WASHINGTON - The Biden administration says it's ready to join talks with Iran and world powers to discuss a return to the 2015 nuclear deal.
The State Department said Thursday the U.S. would accept an invitation from the European Union to attend a meeting of the participants in the original agreement. The U.S. has not participated in a meeting of those participants since former President Donald Trump withdrew from the deal in 2018.
Such an invitation has not yet been issued but one is expected shortly, following discussions earlier Thursday between Secretary of State Antony Blinken and his British, French and German counterparts.
FILE - US Secretary of State Antony Blinken speaks during a welcome ceremony at the State Department in Washington, DC on Jan. 27, 2021. (CARLOS BARRIA/POOL/AFP via Getty Images)
"The United States would accept an invitation from the European Union High Representative to attend a meeting of the P5+1 and Iran to discuss a diplomatic way forward on Iran’s nuclear program," State Department spokesman Ned Price said in a statement.
Earlier Thursday, Blinken and the foreign ministers of Britain, Germany and France urged Iran to allow continued United Nations nuclear inspections and stop nuclear activities that have no credible civilian use. They warned that Iran’s actions could threaten delicate efforts to bring the U.S. back into the 2015 deal and end sanctions damaging Iran’s economy.
Iran is "playing with fire," said German Foreign Minister Heiko Maas, who took part in the talks Thursday in Paris with his British and French counterparts. Blinken had joined via videoconference.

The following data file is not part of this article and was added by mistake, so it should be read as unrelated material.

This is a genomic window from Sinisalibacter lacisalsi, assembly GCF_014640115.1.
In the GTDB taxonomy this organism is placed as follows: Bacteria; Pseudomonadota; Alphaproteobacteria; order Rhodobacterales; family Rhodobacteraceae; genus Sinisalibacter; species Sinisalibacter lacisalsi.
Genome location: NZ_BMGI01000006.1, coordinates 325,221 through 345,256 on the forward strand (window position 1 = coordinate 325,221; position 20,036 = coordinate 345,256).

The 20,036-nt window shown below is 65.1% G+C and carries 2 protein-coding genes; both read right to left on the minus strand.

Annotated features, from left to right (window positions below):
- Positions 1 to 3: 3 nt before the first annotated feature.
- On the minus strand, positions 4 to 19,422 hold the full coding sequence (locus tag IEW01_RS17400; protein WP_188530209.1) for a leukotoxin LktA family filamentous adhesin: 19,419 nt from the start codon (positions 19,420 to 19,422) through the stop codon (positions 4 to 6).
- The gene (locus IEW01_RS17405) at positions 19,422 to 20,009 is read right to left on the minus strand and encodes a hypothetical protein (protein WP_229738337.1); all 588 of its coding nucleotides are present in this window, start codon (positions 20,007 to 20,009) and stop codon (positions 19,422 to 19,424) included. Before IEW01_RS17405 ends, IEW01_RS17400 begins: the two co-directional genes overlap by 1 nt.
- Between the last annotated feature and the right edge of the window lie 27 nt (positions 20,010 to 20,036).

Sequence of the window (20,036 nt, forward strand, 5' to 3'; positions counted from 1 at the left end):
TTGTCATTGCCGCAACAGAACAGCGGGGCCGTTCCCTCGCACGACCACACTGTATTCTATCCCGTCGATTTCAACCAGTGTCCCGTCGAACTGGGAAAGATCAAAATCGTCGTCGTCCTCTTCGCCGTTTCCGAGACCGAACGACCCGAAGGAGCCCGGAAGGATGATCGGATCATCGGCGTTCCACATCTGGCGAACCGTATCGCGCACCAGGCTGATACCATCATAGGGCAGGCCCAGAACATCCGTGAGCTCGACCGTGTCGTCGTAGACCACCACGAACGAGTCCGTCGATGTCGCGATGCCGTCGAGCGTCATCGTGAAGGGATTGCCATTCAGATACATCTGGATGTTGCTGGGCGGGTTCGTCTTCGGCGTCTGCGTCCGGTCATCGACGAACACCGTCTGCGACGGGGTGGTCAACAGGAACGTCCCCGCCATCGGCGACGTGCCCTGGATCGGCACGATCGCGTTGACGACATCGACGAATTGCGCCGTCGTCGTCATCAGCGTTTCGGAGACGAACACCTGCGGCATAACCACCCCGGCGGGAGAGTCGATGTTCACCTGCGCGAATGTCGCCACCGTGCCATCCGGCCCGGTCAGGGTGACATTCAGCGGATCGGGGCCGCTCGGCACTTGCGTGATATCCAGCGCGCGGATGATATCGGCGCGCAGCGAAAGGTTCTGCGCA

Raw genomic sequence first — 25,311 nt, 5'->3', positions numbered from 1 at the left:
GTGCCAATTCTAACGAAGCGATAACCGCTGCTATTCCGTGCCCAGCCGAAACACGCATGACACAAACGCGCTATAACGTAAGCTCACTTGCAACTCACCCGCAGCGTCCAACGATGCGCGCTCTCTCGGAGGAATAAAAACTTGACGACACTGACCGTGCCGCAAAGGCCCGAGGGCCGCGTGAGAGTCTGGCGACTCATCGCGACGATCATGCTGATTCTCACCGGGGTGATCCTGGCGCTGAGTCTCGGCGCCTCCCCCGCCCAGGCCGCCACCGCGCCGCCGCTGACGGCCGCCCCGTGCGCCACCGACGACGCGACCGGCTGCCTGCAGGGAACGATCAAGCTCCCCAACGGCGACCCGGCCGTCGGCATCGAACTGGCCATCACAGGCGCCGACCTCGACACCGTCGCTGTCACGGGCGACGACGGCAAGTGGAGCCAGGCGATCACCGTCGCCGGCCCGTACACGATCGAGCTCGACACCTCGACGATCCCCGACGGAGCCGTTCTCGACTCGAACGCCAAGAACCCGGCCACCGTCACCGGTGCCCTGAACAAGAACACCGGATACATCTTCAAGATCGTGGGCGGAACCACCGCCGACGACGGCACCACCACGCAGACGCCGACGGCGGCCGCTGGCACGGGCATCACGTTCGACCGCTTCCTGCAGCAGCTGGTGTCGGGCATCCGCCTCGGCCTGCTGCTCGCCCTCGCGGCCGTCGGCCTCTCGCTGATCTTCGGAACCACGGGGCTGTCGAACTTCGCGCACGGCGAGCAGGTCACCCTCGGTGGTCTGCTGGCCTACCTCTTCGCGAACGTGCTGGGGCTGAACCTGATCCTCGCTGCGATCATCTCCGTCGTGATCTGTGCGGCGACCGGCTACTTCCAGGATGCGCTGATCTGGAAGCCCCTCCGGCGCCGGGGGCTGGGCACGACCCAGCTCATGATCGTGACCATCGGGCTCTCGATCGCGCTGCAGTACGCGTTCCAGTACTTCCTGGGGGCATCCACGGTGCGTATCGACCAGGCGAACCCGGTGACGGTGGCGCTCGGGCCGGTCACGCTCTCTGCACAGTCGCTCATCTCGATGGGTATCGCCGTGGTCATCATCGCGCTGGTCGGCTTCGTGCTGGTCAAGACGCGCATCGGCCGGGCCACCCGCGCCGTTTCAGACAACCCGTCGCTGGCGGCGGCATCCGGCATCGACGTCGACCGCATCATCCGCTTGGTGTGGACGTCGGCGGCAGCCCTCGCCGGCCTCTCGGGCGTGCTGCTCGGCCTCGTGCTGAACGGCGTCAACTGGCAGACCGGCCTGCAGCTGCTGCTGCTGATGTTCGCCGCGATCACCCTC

Iran has said it will stop part of International Atomic Energy Agency inspections of its nuclear facilities next week if the West doesn’t implement its own commitments under the 2015 deal. The accord has been unraveling since Trump pulled the U.S. out of the agreement.
Blinken reiterated that "if Iran comes back into strict compliance with its commitments ... the United States will do the same," according to a joint statement after Thursday’s meeting that reflected closer trans-Atlantic positions on Iran since President Joe Biden took office.
The diplomats noted "the dangerous nature of a decision to limit IAEA access, and urge Iran to consider the consequences of such grave action, particularly at this time of renewed diplomatic opportunity."
They said Iran’s decision to produce uranium enriched up to 20% and uranium metal has "no credible" civilian use.
The 2015 accord is aimed at preventing Iran from developing nuclear weapons. Tehran denies it is seeking such an arsenal.
"We are the ones who have kept this agreement alive in recent years, and now it’s about supporting the United States in taking the road back into the agreement," Maas told reporters in Paris.
"The measures that have been taken in Tehran and may be taken in the coming days are anything but helpful. They endanger the Americans’ path back into this agreement. The more pressure that is exerted, the more politically difficult it will be to find a solution," he said.
Iran’s threats are "very worrying," British Foreign Secretary Dominic Raab said, stressing the need "to re-engage diplomatically in order to restrain Iran, but also bring it back into compliance."
The diplomats also expressed concern about human rights violations in Iran and its ballistic missile program.
In Iran, President Hassan Rouhani expressed hope Thursday that the Biden administration will rejoin the accord and lift the U.S. sanctions that Washington re-imposed under Trump, according to state television.
Tehran has been using its violations of the nuclear deal to put pressure on the remaining signatories — France, Germany, Britain, Russia and China — to provide more incentives to Iran to offset the crippling sanctions.
German Chancellor Angela Merkel and the president of the European Council spoke with Rouhani this week to try to end the diplomatic standoff. The head of the IAEA is scheduled to travel to Iran this weekend to find a solution that allows the agency to continue inspections.
Geir Moulson in Berlin and Angela Charlton and Masha Macpherson in Paris contributed.